1) to ignore the fires and smoke and hope not to be hit by a hot gas cloud,

2) to relocate somewhere entirely, or

3) to start living underground.

In Franken-Naples, these options are pursued in roughly equal proportions by the four million citizens.

As far as the third option goes, it should be noted that some sixty percent of Naples is built upon a huge subterranean system. This underground labyrinth comprises acres of caves and caverns and chambers and tunnels and passage-ways and vaults and safe-houses and crypts and catacombs and reservoirs and cisterns and waterways and sewers and subways and bomb-shelters. Some of it is natural, most of it is artificial. Naples subsurface rock – a soft sufo made of volcanic ash -- has made the city suitable for the construction of this vast subtropolis; slowly hewn and dug-out and mined over the city’s long history. 

It is within these subterranean caverns and passage-ways, amongst the decayed or forgotten remains of old Naples, that many citizens of Franken-Naples will escape to avoid the fuming toxic horror of the surface. Over the course of a few years, here in the underground, they develop a new troglodyte safety zone. Initially meant to be temporary, it ends up becoming a permanent home for many since it’s the only place for their skin and eyes and lungs to survive the unpredictable noxious clouds drifting over them.

Let’s be clear, though, the crisis of Franken-Naples is not volcanic. Yes, Vesuvius rumbles gently off into the distance once-in-a-while as it has done for millennia; sending the occasional snowflake of a plume high into the air. But the disaster wrought upon Franken-Naples is man-made. As the Camorra keep abandoning dangerous waste all around Naples’ countryside, and as the authorities also abandon their own civic and professional responsibilities, eventually some flammable component of the dump mixes with various toxic and radioactive components, and an ensuing inferno sweeps uncontrolled over the city in repeated terrifying monstrous onslaughts. In response, Naples’ citizens are continually driven to panic; running or crawling like the nearby ancients of Pompei into their tunnels and crypts until to terrified to emerge.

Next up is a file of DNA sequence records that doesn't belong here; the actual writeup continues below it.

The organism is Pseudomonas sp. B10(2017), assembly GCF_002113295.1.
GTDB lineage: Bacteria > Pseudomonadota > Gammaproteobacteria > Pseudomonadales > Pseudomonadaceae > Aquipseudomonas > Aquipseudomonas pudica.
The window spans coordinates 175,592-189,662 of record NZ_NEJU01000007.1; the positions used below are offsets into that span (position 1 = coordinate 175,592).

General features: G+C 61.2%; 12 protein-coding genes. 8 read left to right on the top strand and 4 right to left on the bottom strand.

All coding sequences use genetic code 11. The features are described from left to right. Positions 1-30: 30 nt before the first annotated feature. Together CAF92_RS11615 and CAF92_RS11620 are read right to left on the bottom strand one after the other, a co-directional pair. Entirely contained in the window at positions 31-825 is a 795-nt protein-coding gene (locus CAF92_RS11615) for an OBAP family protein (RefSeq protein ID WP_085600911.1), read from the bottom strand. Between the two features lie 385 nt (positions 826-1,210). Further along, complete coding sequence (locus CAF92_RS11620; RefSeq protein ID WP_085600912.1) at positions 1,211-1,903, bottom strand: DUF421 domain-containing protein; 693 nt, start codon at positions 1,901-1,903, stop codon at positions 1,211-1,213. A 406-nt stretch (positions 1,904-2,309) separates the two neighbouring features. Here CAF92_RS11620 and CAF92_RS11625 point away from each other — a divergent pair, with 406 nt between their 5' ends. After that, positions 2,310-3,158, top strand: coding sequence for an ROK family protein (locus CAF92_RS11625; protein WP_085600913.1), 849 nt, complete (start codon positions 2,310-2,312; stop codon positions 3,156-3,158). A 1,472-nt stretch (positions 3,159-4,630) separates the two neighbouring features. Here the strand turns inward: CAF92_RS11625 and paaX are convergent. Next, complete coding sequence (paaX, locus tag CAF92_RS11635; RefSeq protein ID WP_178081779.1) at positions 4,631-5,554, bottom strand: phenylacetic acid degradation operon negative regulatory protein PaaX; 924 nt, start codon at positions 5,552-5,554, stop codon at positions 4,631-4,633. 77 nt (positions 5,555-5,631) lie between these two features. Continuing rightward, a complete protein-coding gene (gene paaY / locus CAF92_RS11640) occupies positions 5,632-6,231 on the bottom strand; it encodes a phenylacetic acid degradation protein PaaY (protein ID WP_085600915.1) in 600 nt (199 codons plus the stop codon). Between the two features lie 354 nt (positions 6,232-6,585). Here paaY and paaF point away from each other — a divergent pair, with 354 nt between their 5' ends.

Dr. Frankenstein stitched his monster together in the late 18th century whilst he was a medical student in the German city of Ingolstadt [5]. Since then, Ingolstadt has evolved to become a city with science and technology as its economic base (perhaps this is fitting, or perhaps it’s ironic, depending on whether Dr. Frankenstein is perceived as a ‘hero of science’ or just as an over-ambitious techno-weirdo).

The largest single industry in Ingolstadt is the Audi car company which has its slogan ‘Advance Through Technology’ emblazoned on its glamorous headquarters for all to see. Audi prides itself, much like Dr. Frankenstein did, on pushing the boundaries of technology. Audi was the first to use aluminum chassis and Audi also pushed forward the development of water-cooled engines.

Their most notable technological achievement in recent years, though, has been ‘cheat software’ used outrageously to run around various auto emissions laws. In 2015, when the emissions scandal broke, Audi admitted that over two million of its cars had been sold worldwide with the cheating software. Audi’s cars on the road then went on to spew nitrogen oxide into the air well beyond acceptable health limits. Their head of research was fired for his part in the scandal. Like a modern-day corporate Dr. Frankenstein, Audi’s technical guile trumped their ethical reflection [6].

Maybe, however, this comparison is unfair since Frankenstein’s monstrous invention killed but three or four people whilst Audi’s illegal software has been estimated by some to have killed thousands.

Surrounding Ingolstadt is a riverside forest and this is where Frankenstein’s abandoned monster made his way since all the townsfolk who came across him would either scream or faint or beat him with a stick or throw rocks at him. The monster had superhuman strength so therefore came to no harm from the sticks and stones but his emotions were so fraught and fragile that he chose to hideaway from Ingolstadt’s citizens in the forest.

Whilst living in the forest, we learn the monster is no dummy. From his clandestine observations of villagers in the forest --and without face-to-face interaction -- the monster quickly learns to talk and learns to read. He also learns to express his feelings in an eloquent manner. For instance, during a rare occasion of joy, he relates his delight for springtime in the forest [7]:

The birds sang in more cheerful notes, and the leaves began to bud forth on trees. Happy, happy Earth! Fit habitation for gods, which, so short a time before, was bleak, damp, and unwholesome. My spirits were elevated by the enchanting appearance of nature. The past was blotted from my memory, the present was tranquil, and the future gilded by bright rays of hope and anticipations of joy.

So, we see that monster is not entirely monstrous.

He even shows a kindness to humans, despite earlier maltreatment by them. In the dead of night, he collects firewood and harvests crops for one village family that he’s grown fond of -- laying the wood and the harvest secretly outside their door. The family knows not who helps them; maybe ‘forest angels’ they conjecture.

As a ‘forest angel’, the monster is briefly exalted above humanity and in celebration of this fleeting moment, we arrive at the following near-future scenario: Franken-Ingolstadt. Here, inspirited by the creatures of the forest, the engineers of the city take responsibility for the pollution of their lauded auto machines as they construct a bat-faced highway noise barrier (see figure two, below).